The standard delivery schedule begins within three years of signing a contract and making the first payment. Boeing has said that it delivered the first lot of eight aircraft “on time, on cost” and helped set up their base at the INS Rajali Naval Air Station at Arakkonam in Tamil Nadu.
Boeing had been awarded a three-year contract in June last year for engineering and logistics support for the P-8I fleet. In January 2018, the Navy has been given approximately Rs 2,000 crore (almost $315 million) for a Training Solution along with a 10-year package for comprehensive maintenance service.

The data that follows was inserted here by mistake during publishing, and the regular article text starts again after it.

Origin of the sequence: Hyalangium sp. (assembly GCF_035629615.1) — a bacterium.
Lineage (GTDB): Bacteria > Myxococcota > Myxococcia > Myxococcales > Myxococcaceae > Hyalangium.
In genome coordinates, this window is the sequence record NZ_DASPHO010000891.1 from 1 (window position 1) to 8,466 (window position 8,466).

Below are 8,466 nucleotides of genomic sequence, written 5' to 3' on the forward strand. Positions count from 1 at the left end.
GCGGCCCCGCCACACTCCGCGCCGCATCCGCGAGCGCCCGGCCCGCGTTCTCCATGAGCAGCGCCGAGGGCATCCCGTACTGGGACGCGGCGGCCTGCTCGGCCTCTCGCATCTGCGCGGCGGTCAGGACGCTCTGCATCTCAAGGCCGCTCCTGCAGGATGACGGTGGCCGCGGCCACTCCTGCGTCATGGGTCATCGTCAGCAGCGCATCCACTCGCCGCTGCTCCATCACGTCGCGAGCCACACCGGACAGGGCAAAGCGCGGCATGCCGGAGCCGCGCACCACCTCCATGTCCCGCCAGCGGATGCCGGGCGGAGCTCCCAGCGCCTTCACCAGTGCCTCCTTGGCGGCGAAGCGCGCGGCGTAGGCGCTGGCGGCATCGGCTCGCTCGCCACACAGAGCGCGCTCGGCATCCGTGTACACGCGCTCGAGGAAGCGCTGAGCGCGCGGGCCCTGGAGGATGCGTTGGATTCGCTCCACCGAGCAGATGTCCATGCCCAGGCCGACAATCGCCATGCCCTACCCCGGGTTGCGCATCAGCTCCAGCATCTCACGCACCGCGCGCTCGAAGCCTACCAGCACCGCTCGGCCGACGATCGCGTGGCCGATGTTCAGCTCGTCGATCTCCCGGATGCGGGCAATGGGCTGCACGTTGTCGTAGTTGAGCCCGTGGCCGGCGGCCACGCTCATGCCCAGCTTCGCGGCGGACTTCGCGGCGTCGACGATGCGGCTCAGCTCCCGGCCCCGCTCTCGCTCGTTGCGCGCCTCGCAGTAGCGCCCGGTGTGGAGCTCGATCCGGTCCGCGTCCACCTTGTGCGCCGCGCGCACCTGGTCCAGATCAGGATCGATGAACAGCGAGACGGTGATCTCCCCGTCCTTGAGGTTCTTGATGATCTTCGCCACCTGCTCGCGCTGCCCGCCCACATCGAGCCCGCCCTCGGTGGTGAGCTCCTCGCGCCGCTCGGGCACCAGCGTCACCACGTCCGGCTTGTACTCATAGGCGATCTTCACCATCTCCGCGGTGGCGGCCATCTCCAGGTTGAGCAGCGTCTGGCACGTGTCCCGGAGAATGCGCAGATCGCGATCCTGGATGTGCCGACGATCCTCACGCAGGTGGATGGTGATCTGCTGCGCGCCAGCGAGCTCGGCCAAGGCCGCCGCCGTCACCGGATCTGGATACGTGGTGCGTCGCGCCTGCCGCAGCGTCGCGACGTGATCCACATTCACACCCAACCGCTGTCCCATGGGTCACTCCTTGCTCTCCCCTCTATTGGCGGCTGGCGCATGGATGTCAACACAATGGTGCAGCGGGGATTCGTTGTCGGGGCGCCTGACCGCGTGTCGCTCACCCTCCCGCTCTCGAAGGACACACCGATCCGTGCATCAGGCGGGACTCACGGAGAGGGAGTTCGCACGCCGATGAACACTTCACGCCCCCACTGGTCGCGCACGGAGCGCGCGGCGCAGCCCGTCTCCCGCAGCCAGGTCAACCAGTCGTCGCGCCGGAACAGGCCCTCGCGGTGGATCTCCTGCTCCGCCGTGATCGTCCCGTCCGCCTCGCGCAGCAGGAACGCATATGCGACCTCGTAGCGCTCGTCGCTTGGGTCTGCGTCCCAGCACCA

The training facility at INS Rajali will be the third of its kind after those in the US and Australia, and will train pilots, observers and ordnance and technical personnel. Spread over 60,000 sq ft, the facility would be completed by 2021.
A Training Simulator to be set up at the Naval Institute of Aeronautical Technology (NIAT), Kochi, for ab-initio training of the technical personnel is part of the package.
Pratyush Kumar, Boeing’s India President and Vice President International, had observed after signing the three-year contract last year: “Our team remains focused on executing our commitments to customers on schedule and cost. With this contract, the Indian Navy can be assured of achieving exceptional operational capability and readiness of the P-8I fleet.”
Boeing’s earlier contract was due to expire in October 2017.